i find that lately i have been thinking about time a lot, maybe even obsessing over it. until this point, the soothing cycle of school years and summer vacations was really all i'd ever known. this week i dug up an old story i'd written when i was twelve, a wannabe novel, and reading through it, i was fascinated by how much that twelve-year-old view of the world is preserved in its pages. without thinking, i have believed for years that i would never grow up for good (read: irreversibly). i seem to have invested in this 'do-over button' scheme, where if one life decision doesn't work out you can always try something else, and there is all the time in the world to spend with all the right people doing all the important things. didn't take your younger sister to the drugstore on her roller skates to buy her a chocolate? next week! didn't call your grandmother on her birthday? next year! didn't find a way to make your job meaningful? next job! it never occurred to me that you could run out of nexts or that the time you spend waiting for them isn't put back on the meter. my great-grandmother is gone now. i will never write the story she always tried to dictate to me about how her father's horse used to bang on the door when it was hungry or how she drove her parents around when she was fourteen.
and, if everything goes according to plan, i will graduate college this year. throughout my life, almost unconsciously, i find myself comparing where i am and who i am to what my parents, grandparents, friends were when they were my age and what they became later. am i on track? do i understand what they understood? what will i be like when i'm the age they are in that picture? what was it like to be me when that picture was taken? am i still the person i used to be, even though my face has changed its shape, my hair has gotten curlier, my resume's gotten longer, my driver's license is expiring...or am i becoming somebody else, in a picture that hasn't been taken yet?
it's so easy to lose yourself in the minutae--and believe that i am not minimizing their importance--of day-to-day life. in how many tuna sandwiches you need to pack, how you're going to ship your clothes, what kind of cell phone service to get. these are the small decisions our lives are made of--but you lose sight of the timeline. we are all at different points on our lines, but they begin and end. and before you know it, one bright autumn afternoon of fun with your son is fifty years behind you, in a universe by itself.
i am still at a point where i can remember what the "Start" sign looks like. the set of memories i usually reference are all about growing pains: professors i had trouble with, school bullies, birthday cakes, sibling rivalries, household chores, family trips. those are the experiences i've been drawing on to define myself for most of my life. but in these next few years there's a paradigm shift coming. i won't really be any kind of child anymore: not a kid or a teenager or a student. will i be what i wanted to be when i grew up? heaven only knows. but for me, that sheltered and nurturing segment of life will be more or less finished. there will be no do-overs. you can't go back to high school.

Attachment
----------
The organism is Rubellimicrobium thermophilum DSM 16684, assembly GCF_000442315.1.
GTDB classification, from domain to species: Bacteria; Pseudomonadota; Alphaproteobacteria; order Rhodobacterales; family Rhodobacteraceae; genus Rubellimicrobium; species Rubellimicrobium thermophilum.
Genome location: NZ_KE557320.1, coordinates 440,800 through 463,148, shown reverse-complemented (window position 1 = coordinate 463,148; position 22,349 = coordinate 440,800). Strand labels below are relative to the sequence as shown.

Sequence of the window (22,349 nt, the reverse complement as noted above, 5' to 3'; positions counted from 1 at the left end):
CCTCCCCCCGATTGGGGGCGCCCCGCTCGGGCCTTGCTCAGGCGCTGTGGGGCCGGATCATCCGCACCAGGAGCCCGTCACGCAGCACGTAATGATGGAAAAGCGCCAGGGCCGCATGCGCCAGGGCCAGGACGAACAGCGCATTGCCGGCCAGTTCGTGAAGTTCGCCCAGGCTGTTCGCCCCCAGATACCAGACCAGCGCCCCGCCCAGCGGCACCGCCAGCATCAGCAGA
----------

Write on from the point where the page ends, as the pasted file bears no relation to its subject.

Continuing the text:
was high school that much fun? does anyone really want to do ads for their eighth grade yearbook again? discuss amongst yourselves. i don't have any answers. if anyone invented a time machine i'd be the first to get a mortgage for one, or even just a pause button; wouldn't it be great to be able to freeze life, do all the thinking and stewing you need for a given situation, and jump back in without missing any of the action? or better still, wouldn't it be great if you could be in more than one place at once? you could watch your brother throw together a chulent and push your friend's kid on a swing at the same time.
looking at that stamp-sized picture, taken decades before any of these people i love realized they would have grandchildren or great-grandchildren, only one thing is clear to me right now.
what i want most is for someone, sixty or seventy years down the road, to pick up a picture of me and think as i did: "that was my grandmother when she was young. she learned so much from the world around her during her lifetime and treated everyone with love and respect. i'm proud to be her grandchild."